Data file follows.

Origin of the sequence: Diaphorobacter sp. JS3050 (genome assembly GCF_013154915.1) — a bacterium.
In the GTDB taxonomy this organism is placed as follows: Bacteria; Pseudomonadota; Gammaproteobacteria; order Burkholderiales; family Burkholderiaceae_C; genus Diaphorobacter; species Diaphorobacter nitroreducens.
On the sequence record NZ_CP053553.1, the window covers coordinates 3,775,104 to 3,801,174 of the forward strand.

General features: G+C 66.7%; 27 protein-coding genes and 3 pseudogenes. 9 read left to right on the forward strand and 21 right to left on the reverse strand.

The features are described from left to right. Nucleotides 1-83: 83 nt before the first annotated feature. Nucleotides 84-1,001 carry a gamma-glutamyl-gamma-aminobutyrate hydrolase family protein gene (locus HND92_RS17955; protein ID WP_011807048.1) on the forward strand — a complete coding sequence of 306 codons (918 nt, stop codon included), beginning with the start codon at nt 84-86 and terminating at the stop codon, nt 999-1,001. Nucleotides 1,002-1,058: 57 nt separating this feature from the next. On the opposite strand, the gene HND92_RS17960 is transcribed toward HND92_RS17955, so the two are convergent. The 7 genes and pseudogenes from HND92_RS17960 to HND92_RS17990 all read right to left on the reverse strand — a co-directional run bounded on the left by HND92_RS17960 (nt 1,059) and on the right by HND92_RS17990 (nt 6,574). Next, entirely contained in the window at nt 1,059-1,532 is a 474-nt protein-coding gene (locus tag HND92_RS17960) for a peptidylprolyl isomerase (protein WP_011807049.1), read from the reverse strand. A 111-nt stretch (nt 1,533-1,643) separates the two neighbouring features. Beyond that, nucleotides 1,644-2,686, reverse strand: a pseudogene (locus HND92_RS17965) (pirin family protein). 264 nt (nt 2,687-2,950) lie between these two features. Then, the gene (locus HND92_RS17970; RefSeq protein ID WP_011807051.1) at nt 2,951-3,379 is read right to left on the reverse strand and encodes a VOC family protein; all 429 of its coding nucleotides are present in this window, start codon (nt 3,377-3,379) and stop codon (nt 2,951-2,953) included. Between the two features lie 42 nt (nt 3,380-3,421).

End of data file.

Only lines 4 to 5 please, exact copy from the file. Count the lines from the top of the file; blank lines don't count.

General features: G+C 66.7%; 27 protein-coding genes and 3 pseudogenes. 9 read left to right on the forward strand and 21 right to left on the reverse strand.

The features are described from left to right. Nucleotides 1-83: 83 nt before the first annotated feature. Nucleotides 84-1,001 carry a gamma-glutamyl-gamma-aminobutyrate hydrolase family protein gene (locus HND92_RS17955; protein ID WP_011807048.1) on the forward strand — a complete coding sequence of 306 codons (918 nt, stop codon included), beginning with the start codon at nt 84-86 and terminating at the stop codon, nt 999-1,001. Nucleotides 1,002-1,058: 57 nt separating this feature from the next. On the opposite strand, the gene HND92_RS17960 is transcribed toward HND92_RS17955, so the two are convergent. The 7 genes and pseudogenes from HND92_RS17960 to HND92_RS17990 all read right to left on the reverse strand — a co-directional run bounded on the left by HND92_RS17960 (nt 1,059) and on the right by HND92_RS17990 (nt 6,574). Next, entirely contained in the window at nt 1,059-1,532 is a 474-nt protein-coding gene (locus tag HND92_RS17960) for a peptidylprolyl isomerase (protein WP_011807049.1), read from the reverse strand. A 111-nt stretch (nt 1,533-1,643) separates the two neighbouring features. Beyond that, nucleotides 1,644-2,686, reverse strand: a pseudogene (locus HND92_RS17965) (pirin family protein). 264 nt (nt 2,687-2,950) lie between these two features. Then, the gene (locus HND92_RS17970; RefSeq protein ID WP_011807051.1) at nt 2,951-3,379 is read right to left on the reverse strand and encodes a VOC family protein; all 429 of its coding nucleotides are present in this window, start codon (nt 3,377-3,379) and stop codon (nt 2,951-2,953) included. Between the two features lie 42 nt (nt 3,380-3,421).